The narrator’s brother plays a large role in the story, but Akabas chooses never to actually place him in the story. He’s always on the other side of the door or wall, an unreachable and almost legendary figure.
Melancholy and rife with the emotional ups and downs of high school, “By the Creeks of Wyoming,” is a quick yet beautiful read.
Unforeseen urgencies, heightened introspections. The long Covid siege has put pressure on everything, not least the expressive arts. AGNI 93, with its unsettling cover and art portfolio by Deepa Jayaraman, channels the mood of the times. The issue includes poetry by Rafael Campo, Hope Wabuke, and others, and more. Check out the AGNI website to see what else is in this issue.
In Number 92 of AGNI, find an art feature by Sandra Brewster. Essays by Patrick Clement James, Bailey Gaylin Moore & Donald Quist, Nafis Shafizadeh, and My Tran; fiction by Kirstin Allio, Vanessa Cuti, and more; and hybrid work by Nin Andrews, Matt Donovan, and more. Poetry by Bruce Bond, Abby Caplin, Tarik Dobbs, and more.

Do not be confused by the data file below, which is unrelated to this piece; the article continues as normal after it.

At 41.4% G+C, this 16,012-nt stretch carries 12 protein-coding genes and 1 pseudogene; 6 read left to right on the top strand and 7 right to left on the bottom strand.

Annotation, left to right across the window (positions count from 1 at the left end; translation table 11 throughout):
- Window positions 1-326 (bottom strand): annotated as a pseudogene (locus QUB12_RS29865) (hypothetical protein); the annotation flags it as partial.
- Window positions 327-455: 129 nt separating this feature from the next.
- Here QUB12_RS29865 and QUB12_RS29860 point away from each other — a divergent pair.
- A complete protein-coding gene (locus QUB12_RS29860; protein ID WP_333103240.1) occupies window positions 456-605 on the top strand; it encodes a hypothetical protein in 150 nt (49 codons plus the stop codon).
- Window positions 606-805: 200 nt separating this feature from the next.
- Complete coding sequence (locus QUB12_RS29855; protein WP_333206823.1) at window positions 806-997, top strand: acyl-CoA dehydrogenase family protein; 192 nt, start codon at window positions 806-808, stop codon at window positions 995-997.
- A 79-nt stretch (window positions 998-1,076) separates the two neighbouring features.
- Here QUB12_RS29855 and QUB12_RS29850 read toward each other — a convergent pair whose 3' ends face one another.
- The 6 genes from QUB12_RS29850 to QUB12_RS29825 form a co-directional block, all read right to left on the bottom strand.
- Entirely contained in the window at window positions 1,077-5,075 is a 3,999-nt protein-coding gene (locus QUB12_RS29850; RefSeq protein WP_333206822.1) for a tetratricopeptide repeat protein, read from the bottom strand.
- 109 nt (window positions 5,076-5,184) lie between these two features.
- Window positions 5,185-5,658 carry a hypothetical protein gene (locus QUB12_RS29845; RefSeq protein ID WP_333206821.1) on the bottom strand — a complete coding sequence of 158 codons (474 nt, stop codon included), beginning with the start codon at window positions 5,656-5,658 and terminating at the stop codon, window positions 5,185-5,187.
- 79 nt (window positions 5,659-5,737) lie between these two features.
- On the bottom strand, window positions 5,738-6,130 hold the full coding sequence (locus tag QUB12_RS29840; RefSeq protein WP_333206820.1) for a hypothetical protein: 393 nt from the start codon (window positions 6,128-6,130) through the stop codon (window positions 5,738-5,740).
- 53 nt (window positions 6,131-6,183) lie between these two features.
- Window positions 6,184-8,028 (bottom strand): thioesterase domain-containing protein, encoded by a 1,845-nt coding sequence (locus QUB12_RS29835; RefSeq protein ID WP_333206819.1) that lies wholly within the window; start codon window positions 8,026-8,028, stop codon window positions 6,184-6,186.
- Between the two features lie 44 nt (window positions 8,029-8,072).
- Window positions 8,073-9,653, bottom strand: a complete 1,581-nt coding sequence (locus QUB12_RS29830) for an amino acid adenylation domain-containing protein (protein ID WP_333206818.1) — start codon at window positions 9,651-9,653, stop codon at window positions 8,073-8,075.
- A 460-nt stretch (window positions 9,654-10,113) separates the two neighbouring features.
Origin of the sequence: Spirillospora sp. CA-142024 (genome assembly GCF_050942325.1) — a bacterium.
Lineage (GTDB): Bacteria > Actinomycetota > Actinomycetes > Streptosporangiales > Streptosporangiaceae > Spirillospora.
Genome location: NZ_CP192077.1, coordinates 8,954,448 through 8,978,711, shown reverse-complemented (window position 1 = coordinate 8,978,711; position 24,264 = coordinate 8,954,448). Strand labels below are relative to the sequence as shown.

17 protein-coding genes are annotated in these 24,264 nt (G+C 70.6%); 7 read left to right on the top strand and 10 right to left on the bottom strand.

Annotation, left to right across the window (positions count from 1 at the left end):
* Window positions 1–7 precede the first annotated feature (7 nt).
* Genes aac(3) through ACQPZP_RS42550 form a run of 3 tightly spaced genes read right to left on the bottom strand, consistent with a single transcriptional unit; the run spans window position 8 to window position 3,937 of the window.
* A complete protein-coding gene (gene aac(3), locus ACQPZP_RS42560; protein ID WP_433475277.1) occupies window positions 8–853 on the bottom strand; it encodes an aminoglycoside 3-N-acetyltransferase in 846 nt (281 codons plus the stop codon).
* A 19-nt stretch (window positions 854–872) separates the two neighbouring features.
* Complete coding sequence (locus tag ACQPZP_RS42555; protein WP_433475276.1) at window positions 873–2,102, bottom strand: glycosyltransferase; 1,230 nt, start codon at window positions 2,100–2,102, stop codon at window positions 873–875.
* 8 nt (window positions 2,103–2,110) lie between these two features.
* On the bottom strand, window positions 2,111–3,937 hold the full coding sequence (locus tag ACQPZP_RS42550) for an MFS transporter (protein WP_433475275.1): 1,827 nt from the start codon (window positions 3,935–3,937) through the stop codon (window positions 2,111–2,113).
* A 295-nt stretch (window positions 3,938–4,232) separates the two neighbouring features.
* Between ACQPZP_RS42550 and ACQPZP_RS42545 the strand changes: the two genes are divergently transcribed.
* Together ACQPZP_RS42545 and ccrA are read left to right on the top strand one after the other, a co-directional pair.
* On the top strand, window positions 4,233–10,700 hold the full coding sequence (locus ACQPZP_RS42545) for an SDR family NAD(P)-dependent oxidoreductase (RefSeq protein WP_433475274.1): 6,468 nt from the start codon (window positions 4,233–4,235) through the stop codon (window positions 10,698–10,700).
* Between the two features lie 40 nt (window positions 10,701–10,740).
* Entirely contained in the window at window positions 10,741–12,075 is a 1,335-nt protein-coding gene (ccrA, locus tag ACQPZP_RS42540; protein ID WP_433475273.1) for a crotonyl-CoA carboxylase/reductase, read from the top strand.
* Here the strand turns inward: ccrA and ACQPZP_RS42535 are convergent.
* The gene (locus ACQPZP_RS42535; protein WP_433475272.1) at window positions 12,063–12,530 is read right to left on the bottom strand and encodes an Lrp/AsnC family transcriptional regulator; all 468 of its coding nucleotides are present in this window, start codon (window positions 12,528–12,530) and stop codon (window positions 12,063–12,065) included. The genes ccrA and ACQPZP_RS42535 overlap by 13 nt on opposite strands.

With AGNI #91 we welcome a roster of new editors. Collectively chosen work explores impending crises as well as acts of mitigating goodness; elegies marking losses sit side by side with expressions flashing pure surprise. Cover and portfolio artist Christopher Cozier captures the sly globalized vectors of use and misuse, tracing a long history forward to now. Poems by Sandra McPherson, Steven Sanchez, Emily Mohn-Slate, Colin Channer, and others offer the sensory grab of the immediate, as do stories by Shauna Mackay, David Crouse, and Aurko Maitra and essays by Debra Nystrom, Jiaming Tang, and Ann Hood.
Here, the editors present videos from their contributors from all over the world and invite readers (or viewers!) to join the audience. All the pieces from the new Spring 2020 issue are available online, most of which have an accompanying video of the writer reading their work.
This is great not only for people who might not be able to spare extra cash to get their own copy (though if you can, please do consider it), but it’s also great for those of us who are having a hard time sitting down and concentrating on reading while we’re social distancing, and those who currently miss attending readings in person.
You can also learn more about the editors who have put this fantastic project together at the AGNI website.
I for one can’t wait to hit “play” and start hearing quality reading in my own home.